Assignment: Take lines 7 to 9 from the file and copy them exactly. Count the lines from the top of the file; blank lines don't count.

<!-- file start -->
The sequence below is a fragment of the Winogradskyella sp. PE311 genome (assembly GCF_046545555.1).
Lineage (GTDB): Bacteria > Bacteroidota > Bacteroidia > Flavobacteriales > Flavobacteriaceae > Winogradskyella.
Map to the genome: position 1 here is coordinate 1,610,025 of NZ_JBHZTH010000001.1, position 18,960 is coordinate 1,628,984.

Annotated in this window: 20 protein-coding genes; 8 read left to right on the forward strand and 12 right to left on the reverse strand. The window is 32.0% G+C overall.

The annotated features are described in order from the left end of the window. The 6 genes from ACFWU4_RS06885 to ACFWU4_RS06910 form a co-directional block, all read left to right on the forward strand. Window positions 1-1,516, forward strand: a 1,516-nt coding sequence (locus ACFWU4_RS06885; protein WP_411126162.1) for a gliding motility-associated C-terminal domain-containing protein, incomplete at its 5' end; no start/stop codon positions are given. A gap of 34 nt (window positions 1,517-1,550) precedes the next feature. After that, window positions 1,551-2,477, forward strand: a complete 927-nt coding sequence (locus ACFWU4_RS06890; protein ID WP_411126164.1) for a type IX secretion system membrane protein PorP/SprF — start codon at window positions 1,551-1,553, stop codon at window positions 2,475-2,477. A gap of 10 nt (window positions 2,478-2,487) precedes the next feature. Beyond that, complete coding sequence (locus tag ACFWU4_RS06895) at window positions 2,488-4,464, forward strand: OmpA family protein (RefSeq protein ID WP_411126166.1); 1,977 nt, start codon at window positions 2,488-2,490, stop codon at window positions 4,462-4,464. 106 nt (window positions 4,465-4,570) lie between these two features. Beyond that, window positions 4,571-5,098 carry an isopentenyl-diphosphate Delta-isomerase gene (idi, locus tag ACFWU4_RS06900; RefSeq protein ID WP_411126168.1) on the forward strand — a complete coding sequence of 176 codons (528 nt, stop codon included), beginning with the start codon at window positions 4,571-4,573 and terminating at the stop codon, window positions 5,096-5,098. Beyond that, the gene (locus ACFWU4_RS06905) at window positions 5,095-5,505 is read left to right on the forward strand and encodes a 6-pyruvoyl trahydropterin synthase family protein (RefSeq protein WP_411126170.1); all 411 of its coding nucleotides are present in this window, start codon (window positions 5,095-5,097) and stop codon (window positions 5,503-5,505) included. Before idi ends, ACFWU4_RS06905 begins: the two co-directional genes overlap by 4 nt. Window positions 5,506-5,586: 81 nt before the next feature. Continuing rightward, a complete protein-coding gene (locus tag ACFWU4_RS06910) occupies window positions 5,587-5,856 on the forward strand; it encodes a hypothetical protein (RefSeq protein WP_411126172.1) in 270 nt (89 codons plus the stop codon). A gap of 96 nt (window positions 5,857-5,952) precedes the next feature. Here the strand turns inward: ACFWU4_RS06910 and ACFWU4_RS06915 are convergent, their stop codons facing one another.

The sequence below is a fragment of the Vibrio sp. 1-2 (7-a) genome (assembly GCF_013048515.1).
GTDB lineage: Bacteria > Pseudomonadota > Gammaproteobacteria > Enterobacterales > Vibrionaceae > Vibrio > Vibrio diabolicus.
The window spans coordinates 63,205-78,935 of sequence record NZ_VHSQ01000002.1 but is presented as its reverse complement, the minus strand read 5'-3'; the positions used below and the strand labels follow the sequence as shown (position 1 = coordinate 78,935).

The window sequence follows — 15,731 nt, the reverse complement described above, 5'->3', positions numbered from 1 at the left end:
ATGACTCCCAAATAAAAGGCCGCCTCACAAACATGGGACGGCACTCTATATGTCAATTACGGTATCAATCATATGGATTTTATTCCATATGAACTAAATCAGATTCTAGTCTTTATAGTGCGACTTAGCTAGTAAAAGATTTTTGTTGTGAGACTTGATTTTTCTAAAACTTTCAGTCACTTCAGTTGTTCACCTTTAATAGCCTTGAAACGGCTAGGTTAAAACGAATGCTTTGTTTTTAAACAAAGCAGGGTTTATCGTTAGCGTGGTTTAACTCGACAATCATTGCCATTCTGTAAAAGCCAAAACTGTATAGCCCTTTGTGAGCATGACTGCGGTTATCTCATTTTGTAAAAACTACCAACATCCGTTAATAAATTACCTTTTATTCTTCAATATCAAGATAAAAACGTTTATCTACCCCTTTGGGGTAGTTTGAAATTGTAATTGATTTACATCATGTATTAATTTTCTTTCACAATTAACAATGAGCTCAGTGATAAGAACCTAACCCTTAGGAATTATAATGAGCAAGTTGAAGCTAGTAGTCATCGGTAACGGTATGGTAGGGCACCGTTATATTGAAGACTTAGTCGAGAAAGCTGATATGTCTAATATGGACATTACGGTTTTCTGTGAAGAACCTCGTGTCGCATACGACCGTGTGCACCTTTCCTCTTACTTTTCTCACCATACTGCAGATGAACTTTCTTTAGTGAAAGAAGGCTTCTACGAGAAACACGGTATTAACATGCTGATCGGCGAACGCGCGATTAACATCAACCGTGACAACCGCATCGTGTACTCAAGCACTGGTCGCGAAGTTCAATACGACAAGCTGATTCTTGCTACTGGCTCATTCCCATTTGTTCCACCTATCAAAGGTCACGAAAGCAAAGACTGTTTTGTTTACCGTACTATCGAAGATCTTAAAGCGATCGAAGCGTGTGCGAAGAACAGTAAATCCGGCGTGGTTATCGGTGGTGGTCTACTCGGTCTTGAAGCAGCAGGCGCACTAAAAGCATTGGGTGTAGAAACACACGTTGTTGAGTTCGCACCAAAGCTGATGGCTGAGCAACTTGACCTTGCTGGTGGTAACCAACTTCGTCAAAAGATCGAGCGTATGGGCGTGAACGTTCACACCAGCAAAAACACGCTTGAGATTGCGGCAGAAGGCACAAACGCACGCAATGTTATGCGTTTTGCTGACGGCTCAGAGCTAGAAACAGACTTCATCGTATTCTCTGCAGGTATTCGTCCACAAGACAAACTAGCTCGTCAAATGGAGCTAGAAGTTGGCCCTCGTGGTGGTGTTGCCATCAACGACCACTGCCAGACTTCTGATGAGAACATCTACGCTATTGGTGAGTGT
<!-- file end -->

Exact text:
GTDB lineage: Bacteria > Pseudomonadota > Gammaproteobacteria > Enterobacterales > Vibrionaceae > Vibrio > Vibrio diabolicus.
The window spans coordinates 63,205-78,935 of sequence record NZ_VHSQ01000002.1 but is presented as its reverse complement, the minus strand read 5'-3'; the positions used below and the strand labels follow the sequence as shown (position 1 = coordinate 78,935).

The window sequence follows — 15,731 nt, the reverse complement described above, 5'->3', positions numbered from 1 at the left end: